Businesses are spending more than ever on cybersecurity, but there’s still confusion about what to spend it on. Security spending as a whole is up, says a new report, but the report indicates there is an ongoing disconnect between the security solutions organisations spend money on and the ability of those solutions to protect sensitive data. That disconnect is reflected the 30 percent of respondents who say their organisations are ‘very vulnerable’ or ‘extremely vulnerable’ to attacks on data. (ZDNet)
We spend money on security because its what we have to do, not because we want to. That thinking is what leads us to situations like the one we are in now: buy what everyone else is buying or that “best practices” tell you to and hope for the best. Pen tests? Red teaming? Sure, they will tell you where you came up short, but they never tell you where you succeeded. It is this melding of positive and negative feedback that can serve as the start of developing a methodology to assess cyber security spending ROI.
Explaining cybersecurity threats in a decision-maker context
As cybersecurity professionals, I’m sure you’ve had this experience: you find a risk to your organization’s systems, data and reputation, and you want to take action. The decision maker listens to you describe the problem and says, “That is the most important system we have. Build a plan of action and milestone, and we’ll get the authorizing official to accept the risk and keep the system up.” You walk away knowing that nothing has been fixed — that a piece of paper won’t keep your system secure and your agency is now vulnerable to a loss of data and customer trust when the inevitable breach makes the news. (GCN)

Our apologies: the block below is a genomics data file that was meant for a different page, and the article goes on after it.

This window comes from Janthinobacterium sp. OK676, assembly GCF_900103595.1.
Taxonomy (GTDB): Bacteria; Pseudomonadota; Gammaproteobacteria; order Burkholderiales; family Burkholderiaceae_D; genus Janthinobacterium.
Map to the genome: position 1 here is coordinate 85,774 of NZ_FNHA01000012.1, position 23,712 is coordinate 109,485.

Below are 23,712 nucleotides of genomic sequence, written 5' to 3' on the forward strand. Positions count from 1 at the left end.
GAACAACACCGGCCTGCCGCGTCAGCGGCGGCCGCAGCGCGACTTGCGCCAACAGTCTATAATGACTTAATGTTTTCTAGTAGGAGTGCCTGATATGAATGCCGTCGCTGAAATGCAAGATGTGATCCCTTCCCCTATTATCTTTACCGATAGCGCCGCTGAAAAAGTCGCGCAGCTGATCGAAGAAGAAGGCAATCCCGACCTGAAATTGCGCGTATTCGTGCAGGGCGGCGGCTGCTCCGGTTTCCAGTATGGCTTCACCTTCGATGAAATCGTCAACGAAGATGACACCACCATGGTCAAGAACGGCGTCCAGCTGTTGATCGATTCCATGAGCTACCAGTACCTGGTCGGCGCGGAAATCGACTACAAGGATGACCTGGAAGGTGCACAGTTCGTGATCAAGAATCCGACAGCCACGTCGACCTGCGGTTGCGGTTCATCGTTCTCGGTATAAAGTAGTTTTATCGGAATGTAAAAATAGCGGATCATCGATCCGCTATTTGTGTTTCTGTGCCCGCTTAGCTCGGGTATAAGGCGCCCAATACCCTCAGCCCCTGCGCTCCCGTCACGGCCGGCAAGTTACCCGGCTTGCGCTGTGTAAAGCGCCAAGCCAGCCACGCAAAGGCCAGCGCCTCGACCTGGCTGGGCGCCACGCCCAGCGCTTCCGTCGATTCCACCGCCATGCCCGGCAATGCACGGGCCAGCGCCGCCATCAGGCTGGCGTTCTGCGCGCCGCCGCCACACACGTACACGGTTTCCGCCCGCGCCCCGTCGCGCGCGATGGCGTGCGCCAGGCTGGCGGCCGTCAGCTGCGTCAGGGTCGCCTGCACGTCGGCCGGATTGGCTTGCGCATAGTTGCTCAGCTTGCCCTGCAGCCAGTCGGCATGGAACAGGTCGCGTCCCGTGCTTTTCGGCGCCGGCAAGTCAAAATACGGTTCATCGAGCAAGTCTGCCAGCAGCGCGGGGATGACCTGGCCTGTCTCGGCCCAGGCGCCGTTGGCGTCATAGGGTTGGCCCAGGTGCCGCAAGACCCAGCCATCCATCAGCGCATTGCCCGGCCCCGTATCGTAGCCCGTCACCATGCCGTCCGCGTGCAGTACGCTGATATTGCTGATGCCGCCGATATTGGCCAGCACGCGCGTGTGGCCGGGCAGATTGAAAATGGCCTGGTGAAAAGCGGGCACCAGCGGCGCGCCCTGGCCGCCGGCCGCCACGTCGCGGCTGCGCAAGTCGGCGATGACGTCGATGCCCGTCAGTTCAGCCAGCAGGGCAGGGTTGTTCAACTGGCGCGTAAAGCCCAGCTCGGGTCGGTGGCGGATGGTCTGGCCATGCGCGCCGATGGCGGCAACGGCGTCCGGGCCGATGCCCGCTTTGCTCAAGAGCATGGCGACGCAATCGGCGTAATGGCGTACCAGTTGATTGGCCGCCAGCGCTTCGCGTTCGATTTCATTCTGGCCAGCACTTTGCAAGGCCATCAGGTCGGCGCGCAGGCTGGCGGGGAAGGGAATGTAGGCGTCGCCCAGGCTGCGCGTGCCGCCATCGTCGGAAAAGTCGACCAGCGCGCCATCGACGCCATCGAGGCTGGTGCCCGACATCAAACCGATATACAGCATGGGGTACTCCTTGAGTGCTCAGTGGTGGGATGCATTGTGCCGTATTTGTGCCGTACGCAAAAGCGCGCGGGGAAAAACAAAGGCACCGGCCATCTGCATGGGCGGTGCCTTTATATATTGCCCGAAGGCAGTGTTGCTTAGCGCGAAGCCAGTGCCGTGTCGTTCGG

As was pointed out last year: you’re not making sense to the people who can make a difference: the check writers. Assessing and accepting risk is par for the course in most commercial concerns, and security should not feel slighted if their recommendations are overruled. Business are in business to make a profit, not secure data. Since you probably cannot provide data that supports an ROI calculation, security is always going to lose out to the course of action that best benefits the bottom line. Every line of business shows up with data to support their arguments: figure out how to do the same and you will start to win some of those profit-loss calculations.
Smartphone Ransomware Is a Looming Threat
Imagine turning on your smartphone to send a text and finding [a ransomware] notice instead. Such a message was found recently by a pair of mobile cybersecurity analysts. The first ransomware attack on a phone occurred in 2013, but until now has been confined to small numbers of victims, primarily in Eastern Europe. Now, the company says, the threat has gained a toehold in the United States. (Yahoo Finance)
Foreigners get all the cool stuff first. It doesn’t help things that that quality of defensive mechanisms available for mobile platforms are not on par with PCs (modest a bar as that may seem). At least in the early days expect ransomware to spread faster and farther on mobile than it has on desktops. Having said that, the impact of ransomware on mobile users could be less significant given that most if not all data accessible via a mobile tends to be sync’d with a cloud. What data is stored locally (downloaded attachments) are probably still available in email (again, cloud-based). The impact of effectively bricking millions of mobile phones is not trivial, but its also not the same as losing decades worth of business records or personal memories.